In July last year, the IMF approved a 39-month extended arrangement under the Extended Fund Facility (EFF) for Pakistan for USD 6 billion to support its economic reform programme.
The IMF has said it has reached an agreement with the Pakistani authorities “on policies and reforms” needed to complete the second review of the USD 6 billion loan approved for the cash-strapped country’s fragile economy, a media report said on Friday. In July last year, the International Monetary Fund’s (IMF) Executive Board “approved a 39-month extended arrangement” under the Extended Fund Facility (EFF) for Pakistan for USD 6 billion to support its economic reform programme.
Pakistan’s finance ministry approached the IMF in August 2018 for a bailout package when the Imran Khan government took over. “IMF staff and the Pakistani authorities have reached a staff-level agreement on policies and reforms needed to complete the second review of the authorities’ reform programme supported under the EFF,” the Dawn newspaper quoted IMF’s Mission Chief for Pakistan Ernesto Ramirez Rigo as saying.
The announcement was made by Rigo through a brief statement after a series of engagements with Adviser to the Prime Minister on Finance and Revenue Hafeez Shaikh, Governor of the State Bank of Pakistan Reza Baqir and Finance Secretary Naveed Kamran Baloch through video conference over the last two weeks, the report said. The agreement is subject to approval by the IMF management and consideration by its executive board, which is expected in early April. Completion of the review will enable disbursement of around USD 450 million, the IMF said.
The Pakistan authorities were tight-lipped over the “policies and reforms needed to complete the second review” but hinted that the two sides had agreed over the fact that some breathing space was required to absorb earlier shocks before further adjustment as higher than estimated inflation had put unexpected pressure on majority of the people, the report said. An official said it was also hoped that an ongoing ease in oil prices would create room for adjustment, a component of which could become part of the next year’s budget. He said the full disclosure of agreed upon policy actions could be ‘market sensitive’ and should be left for appropriate time.
Normally, details regarding reviews of IMF-supported programmes are made public after the reviews are approved by the fund’s executive board and staff reports are released. The executive board meeting due for early March has now been postponed for a month until early April. On completion of staff level discussions between February 3 and 13 in Islamabad, the IMF mission had reported considerable progress to have been made in the last few months in advancing reforms and continuing with sound economic policies.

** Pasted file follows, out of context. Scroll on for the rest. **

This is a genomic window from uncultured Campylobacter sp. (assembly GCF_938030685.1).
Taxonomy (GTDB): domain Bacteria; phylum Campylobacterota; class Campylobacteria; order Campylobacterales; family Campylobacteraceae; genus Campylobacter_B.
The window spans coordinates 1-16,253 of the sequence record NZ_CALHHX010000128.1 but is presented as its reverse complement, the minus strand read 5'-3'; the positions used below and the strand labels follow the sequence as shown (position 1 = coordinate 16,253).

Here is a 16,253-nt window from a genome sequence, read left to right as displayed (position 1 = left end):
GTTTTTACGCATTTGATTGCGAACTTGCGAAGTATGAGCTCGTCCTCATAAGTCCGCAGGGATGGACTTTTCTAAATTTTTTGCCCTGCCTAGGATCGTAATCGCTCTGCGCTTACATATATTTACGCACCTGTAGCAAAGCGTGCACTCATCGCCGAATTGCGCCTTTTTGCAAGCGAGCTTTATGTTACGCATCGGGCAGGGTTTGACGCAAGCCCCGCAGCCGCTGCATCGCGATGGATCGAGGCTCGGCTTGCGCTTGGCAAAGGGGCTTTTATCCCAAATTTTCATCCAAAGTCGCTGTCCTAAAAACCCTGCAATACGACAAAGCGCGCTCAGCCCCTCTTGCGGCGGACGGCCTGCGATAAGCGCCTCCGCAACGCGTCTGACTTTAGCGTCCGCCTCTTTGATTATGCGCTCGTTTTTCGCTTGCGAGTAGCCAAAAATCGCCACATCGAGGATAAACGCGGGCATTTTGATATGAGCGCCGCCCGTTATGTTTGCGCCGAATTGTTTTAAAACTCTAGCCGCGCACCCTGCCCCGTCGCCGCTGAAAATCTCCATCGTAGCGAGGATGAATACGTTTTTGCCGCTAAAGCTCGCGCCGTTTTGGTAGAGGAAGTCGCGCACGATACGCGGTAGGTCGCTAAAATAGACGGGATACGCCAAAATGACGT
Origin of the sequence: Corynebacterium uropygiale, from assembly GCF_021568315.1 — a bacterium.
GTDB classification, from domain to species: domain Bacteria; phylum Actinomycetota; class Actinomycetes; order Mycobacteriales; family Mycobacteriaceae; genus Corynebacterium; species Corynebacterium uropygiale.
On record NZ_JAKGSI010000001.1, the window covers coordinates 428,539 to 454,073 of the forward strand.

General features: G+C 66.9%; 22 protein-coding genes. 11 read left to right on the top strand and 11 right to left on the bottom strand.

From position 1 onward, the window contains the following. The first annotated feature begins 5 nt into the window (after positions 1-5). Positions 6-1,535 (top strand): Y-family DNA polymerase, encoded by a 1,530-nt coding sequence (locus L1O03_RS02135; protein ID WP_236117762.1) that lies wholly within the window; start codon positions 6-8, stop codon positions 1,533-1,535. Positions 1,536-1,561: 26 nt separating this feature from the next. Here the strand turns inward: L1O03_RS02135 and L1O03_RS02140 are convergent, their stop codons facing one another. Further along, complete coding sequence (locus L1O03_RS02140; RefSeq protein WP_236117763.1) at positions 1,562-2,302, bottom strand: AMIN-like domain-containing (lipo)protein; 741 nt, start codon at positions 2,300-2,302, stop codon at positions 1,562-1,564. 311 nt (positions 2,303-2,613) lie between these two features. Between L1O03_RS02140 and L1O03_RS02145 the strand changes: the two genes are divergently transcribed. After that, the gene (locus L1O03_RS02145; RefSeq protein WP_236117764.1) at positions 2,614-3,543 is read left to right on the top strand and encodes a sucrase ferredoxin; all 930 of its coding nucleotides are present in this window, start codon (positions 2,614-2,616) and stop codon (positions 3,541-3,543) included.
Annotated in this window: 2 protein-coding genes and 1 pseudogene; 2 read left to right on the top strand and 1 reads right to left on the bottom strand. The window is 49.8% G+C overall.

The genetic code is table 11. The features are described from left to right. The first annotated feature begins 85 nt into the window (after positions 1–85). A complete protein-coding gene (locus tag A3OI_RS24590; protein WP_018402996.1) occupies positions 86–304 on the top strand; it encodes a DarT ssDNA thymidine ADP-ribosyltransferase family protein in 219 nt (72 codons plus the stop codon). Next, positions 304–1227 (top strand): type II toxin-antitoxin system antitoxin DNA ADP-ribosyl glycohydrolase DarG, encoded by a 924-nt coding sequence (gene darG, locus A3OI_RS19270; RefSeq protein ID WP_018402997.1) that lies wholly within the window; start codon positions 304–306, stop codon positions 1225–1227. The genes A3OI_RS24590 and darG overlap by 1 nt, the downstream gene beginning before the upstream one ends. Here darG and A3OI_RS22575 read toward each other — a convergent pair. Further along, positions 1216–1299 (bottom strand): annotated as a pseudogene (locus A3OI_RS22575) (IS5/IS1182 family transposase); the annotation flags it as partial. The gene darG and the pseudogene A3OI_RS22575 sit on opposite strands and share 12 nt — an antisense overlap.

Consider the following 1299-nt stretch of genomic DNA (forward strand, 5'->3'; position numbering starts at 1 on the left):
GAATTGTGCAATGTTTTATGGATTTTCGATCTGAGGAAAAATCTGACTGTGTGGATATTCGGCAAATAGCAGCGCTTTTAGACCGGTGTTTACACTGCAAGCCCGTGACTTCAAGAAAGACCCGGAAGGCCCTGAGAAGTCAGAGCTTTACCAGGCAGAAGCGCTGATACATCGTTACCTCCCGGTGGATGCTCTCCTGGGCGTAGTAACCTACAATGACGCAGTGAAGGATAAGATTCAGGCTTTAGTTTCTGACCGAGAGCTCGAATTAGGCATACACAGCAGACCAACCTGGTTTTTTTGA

“All end-December performance criteria were met, and structural benchmarks have been completed,” the fund had said, adding the steadfast progress on programme implementation would pave the way for the IMF executive board’s consideration of the review. Pakistan reached an agreement with the IMF on the bailout package after marathon talks held in June last year. The USD 6 billion financial aid includes an immediate disbursement of USD 1 billion to help Pakistan address its balance of payment crisis.
Prime Minister Khan had changed the entire economic team including the finance minister, chief of State Bank of Pakistan (SBP) and head of Federal Bureau of Revenue (FBR) under criticism for failure to improve the economy. The latest deal is the 22nd bailout package since Pakistan became member of the IMF in 1950. Pakistan has so far received billions in financial aid packages from friendly countries like China, Saudi Arabia and the UAE. Last year, Pakistan secured a bailout package of USD 3 billion from oil-rich Qatar. Earlier, China gave USD 4.6 billion in shape of deposits and commercial loans and Saudi Arabia provided USD 3 billion cash deposit and USD 3.2 billion oil facility on deferred payments. The United Arab Emirates also provided USD 2 billion cash deposit.